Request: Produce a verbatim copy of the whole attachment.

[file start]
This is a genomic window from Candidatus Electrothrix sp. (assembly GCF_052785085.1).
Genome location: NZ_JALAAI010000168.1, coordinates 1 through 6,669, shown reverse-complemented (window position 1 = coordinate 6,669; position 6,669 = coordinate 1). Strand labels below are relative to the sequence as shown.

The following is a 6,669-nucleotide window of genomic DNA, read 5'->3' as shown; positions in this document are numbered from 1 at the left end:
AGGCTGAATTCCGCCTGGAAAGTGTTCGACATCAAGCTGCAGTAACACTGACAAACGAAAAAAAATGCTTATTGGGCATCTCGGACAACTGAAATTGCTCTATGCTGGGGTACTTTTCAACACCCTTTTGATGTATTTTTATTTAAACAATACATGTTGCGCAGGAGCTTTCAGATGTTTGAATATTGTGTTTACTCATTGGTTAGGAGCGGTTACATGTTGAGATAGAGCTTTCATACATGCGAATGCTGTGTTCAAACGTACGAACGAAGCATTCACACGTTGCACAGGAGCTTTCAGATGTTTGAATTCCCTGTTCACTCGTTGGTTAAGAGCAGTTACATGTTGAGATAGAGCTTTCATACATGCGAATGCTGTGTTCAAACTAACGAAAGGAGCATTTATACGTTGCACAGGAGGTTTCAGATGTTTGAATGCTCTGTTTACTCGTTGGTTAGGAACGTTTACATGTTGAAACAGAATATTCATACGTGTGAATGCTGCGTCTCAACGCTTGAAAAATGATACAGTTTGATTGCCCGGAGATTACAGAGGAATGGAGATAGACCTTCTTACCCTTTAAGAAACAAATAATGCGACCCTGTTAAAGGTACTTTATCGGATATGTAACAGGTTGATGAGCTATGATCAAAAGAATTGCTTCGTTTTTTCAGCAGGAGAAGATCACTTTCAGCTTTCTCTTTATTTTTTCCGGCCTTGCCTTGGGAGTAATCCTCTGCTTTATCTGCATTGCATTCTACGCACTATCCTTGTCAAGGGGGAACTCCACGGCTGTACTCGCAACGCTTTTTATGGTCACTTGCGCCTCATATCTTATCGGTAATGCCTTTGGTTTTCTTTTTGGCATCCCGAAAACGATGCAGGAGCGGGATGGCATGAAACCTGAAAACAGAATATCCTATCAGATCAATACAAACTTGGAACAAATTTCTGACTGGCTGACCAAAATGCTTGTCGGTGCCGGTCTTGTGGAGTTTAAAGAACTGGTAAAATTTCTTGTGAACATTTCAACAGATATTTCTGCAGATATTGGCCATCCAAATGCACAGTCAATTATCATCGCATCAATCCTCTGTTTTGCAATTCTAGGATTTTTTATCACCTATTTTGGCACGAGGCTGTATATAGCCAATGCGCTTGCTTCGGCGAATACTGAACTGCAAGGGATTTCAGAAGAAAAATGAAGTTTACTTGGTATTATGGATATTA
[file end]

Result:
This is a genomic window from Candidatus Electrothrix sp. (assembly GCF_052785085.1).
Genome location: NZ_JALAAI010000168.1, coordinates 1 through 6,669, shown reverse-complemented (window position 1 = coordinate 6,669; position 6,669 = coordinate 1). Strand labels below are relative to the sequence as shown.

The following is a 6,669-nucleotide window of genomic DNA, read 5'->3' as shown; positions in this document are numbered from 1 at the left end:
AGGCTGAATTCCGCCTGGAAAGTGTTCGACATCAAGCTGCAGTAACACTGACAAACGAAAAAAAATGCTTATTGGGCATCTCGGACAACTGAAATTGCTCTATGCTGGGGTACTTTTCAACACCCTTTTGATGTATTTTTATTTAAACAATACATGTTGCGCAGGAGCTTTCAGATGTTTGAATATTGTGTTTACTCATTGGTTAGGAGCGGTTACATGTTGAGATAGAGCTTTCATACATGCGAATGCTGTGTTCAAACGTACGAACGAAGCATTCACACGTTGCACAGGAGCTTTCAGATGTTTGAATTCCCTGTTCACTCGTTGGTTAAGAGCAGTTACATGTTGAGATAGAGCTTTCATACATGCGAATGCTGTGTTCAAACTAACGAAAGGAGCATTTATACGTTGCACAGGAGGTTTCAGATGTTTGAATGCTCTGTTTACTCGTTGGTTAGGAACGTTTACATGTTGAAACAGAATATTCATACGTGTGAATGCTGCGTCTCAACGCTTGAAAAATGATACAGTTTGATTGCCCGGAGATTACAGAGGAATGGAGATAGACCTTCTTACCCTTTAAGAAACAAATAATGCGACCCTGTTAAAGGTACTTTATCGGATATGTAACAGGTTGATGAGCTATGATCAAAAGAATTGCTTCGTTTTTTCAGCAGGAGAAGATCACTTTCAGCTTTCTCTTTATTTTTTCCGGCCTTGCCTTGGGAGTAATCCTCTGCTTTATCTGCATTGCATTCTACGCACTATCCTTGTCAAGGGGGAACTCCACGGCTGTACTCGCAACGCTTTTTATGGTCACTTGCGCCTCATATCTTATCGGTAATGCCTTTGGTTTTCTTTTTGGCATCCCGAAAACGATGCAGGAGCGGGATGGCATGAAACCTGAAAACAGAATATCCTATCAGATCAATACAAACTTGGAACAAATTTCTGACTGGCTGACCAAAATGCTTGTCGGTGCCGGTCTTGTGGAGTTTAAAGAACTGGTAAAATTTCTTGTGAACATTTCAACAGATATTTCTGCAGATATTGGCCATCCAAATGCACAGTCAATTATCATCGCATCAATCCTCTGTTTTGCAATTCTAGGATTTTTTATCACCTATTTTGGCACGAGGCTGTATATAGCCAATGCGCTTGCTTCGGCGAATACTGAACTGCAAGGGATTTCAGAAGAAAAATGAAGTTTACTTGGTATTATGGATATTA